- Birth dearth: Global population in decline
- Unmistakable correlation… and solution?
- Corona vaccine hope and market resurgence
- Very, very relative economic numbers
- The Donald and de-dollarization
- China and Iran’s partnership (and deep state scolds)
- Readers on the “others”… Trump/Nixon… Outsourcing hopes and dreams… And more!
From the Department of Problems We Hadn’t Started Worrying About Yet: “The world is ill-prepared for the global crash in children being born,” reports the BBC, “which is set to have a ‘jaw-dropping’ impact on societies.”
Yes, somewhere on the other side of the corona-crud and the new American civil war, “falling fertility rates mean nearly every country could have shrinking populations by the end of the century.”
Rewind to 1950 and the average woman on this planet had 4.7 children during her lifetime. By 2017, that number had tumbled to 2.4. And researchers at the University of Washington believe it will fall to 1.7 by 2100.
Anything less than 2.1 and population starts to fall. The researchers estimate global population will rise from the present 7.8 billion… to a peak at 9.7 billion around 2064… then fall to 8.8 billion by 2100.
Hmmm. It’s been your editor’s long-standing belief that if overpopulation is the problem, then prosperity — made possible only by the free market — is the solution.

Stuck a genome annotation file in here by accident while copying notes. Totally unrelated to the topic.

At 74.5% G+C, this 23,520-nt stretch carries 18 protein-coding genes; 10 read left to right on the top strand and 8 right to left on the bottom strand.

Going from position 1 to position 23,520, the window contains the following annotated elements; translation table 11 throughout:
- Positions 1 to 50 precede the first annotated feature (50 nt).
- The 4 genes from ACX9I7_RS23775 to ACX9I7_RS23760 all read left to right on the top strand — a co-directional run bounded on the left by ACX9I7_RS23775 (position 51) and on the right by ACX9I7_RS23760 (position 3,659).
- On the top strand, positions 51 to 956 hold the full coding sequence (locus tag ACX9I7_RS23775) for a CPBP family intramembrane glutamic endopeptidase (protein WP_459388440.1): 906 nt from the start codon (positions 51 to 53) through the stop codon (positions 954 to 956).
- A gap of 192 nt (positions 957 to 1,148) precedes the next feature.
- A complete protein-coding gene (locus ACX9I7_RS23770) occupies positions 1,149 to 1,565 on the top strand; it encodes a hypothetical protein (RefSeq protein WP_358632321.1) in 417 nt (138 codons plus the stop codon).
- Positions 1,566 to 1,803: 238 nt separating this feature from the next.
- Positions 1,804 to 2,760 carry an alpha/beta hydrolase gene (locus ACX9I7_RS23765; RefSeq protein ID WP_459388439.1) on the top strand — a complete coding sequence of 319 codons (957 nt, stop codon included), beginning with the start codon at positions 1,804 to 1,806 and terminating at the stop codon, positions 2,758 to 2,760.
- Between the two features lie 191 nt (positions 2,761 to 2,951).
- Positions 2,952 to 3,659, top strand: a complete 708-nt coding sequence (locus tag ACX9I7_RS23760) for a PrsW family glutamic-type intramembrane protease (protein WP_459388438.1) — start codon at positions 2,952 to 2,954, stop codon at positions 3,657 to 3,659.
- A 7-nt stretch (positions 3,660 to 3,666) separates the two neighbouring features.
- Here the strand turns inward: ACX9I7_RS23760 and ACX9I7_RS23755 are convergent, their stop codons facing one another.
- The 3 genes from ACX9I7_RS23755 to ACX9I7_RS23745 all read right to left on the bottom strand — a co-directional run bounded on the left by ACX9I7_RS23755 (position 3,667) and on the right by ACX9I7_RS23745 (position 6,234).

The correlation is unmistakable: As societies become more prosperous, women have fewer kids.
That’s been the way of the Western world since the Industrial Revolution, and now the rest of the world is catching up. Poverty is falling, life expectancy rising.
➢It’s just that we Americans don’t notice, living as we do in a declining empire hollowed out by the Federal Reserve and the military-industrial complex.
No better example than China: The Communist Party’s break with Maoist madness four decades ago lifted a billion people out of abject poverty. The researchers estimate China’s population will peak at 1.4 billion only four years from now… then fall nearly in half to 732 million by 2100.
The United States, by the way, is projected to grow only a tiny blip from its present 331 million.